We were traveling in the car to a village called Clarens for the weekend. The kids’ grandparents have been visiting, and Spectrummy Daddy thought his parents would like to go to this artists’ haven in a valley in the Free State surrounded by mountains. I agreed, because I thought is sounded like heaven for all of us. It was.
But we were late setting off. I had a work event that day which included Spectrummy Daddy getting hit in the face with a whipped cream pie (I have a weird job). The event had run late, and then with picking up the kids and getting stuff ready for a weekend away…later still.
We finally set off and hit all the rush hour traffic. I was getting panicky, because much as Johannesburg has street lights and paved roads, that wasn’t going to be the case where we were headed, and this just isn’t a safe country to be driving at night. Especially with all the men-folk in a different car with the GPS.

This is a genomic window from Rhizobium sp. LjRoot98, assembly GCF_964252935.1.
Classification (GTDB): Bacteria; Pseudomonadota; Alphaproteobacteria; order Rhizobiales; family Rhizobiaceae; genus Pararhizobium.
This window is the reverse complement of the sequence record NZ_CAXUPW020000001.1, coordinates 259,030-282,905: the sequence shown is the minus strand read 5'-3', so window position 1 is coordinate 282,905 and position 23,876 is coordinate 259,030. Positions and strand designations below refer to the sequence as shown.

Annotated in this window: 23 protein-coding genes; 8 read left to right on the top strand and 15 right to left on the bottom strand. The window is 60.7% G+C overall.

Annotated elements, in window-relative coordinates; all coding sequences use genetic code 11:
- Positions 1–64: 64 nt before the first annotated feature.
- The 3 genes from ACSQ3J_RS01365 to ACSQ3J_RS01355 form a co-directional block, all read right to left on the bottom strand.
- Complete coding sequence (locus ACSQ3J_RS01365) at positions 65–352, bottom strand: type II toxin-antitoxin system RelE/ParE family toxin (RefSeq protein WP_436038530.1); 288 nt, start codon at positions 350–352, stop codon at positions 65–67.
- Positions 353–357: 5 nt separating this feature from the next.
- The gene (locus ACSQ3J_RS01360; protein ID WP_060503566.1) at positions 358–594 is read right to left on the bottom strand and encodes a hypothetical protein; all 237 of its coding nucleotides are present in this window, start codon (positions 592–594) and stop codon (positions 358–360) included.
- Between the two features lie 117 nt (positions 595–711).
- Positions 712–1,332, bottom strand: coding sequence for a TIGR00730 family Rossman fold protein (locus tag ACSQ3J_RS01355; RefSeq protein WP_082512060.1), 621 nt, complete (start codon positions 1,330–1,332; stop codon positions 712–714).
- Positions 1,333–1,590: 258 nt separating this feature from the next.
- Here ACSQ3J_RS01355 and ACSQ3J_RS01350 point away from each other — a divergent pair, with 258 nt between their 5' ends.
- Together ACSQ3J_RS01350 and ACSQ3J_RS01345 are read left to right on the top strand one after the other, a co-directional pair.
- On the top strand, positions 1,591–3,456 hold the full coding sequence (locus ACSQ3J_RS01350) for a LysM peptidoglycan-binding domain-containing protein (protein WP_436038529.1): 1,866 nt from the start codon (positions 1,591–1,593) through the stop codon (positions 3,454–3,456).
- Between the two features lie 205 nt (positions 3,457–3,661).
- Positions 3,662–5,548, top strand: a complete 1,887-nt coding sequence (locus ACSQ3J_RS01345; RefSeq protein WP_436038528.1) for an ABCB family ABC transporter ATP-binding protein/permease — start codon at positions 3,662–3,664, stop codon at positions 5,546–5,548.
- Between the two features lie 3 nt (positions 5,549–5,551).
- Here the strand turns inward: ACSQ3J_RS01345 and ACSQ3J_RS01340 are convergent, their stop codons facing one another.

Actually, we did have Cubby with us in the beginning, though I’m not sure he counts as a man yet. He wanted to be in the girls’ car at least. As we crawled along in the traffic, I noticed Pudding was the wrong kind of quiet. I looked back and her face confirmed what evidence supported a few seconds later: she was car sick.
Pudding has been car sick a few times before, but this was bad, and it was already getting dark. We found a small shopping center off the motorway, cleaned up as best we could, changed clothing, and allowed Cubby to switch back to the boys’ car, which had become much more appealing by virtue of being vomit-free.
Traffic was even worse as we got back onto the motorway. We inched along, and with cars cutting in and out, were positioned further away from Spectrummy Daddy and the rest of the gang in the boys’ car. I was trying my hardest to keep their car in sight. I knew how vulnerable we were without a GPS, especially as it got darker and harder to navigate.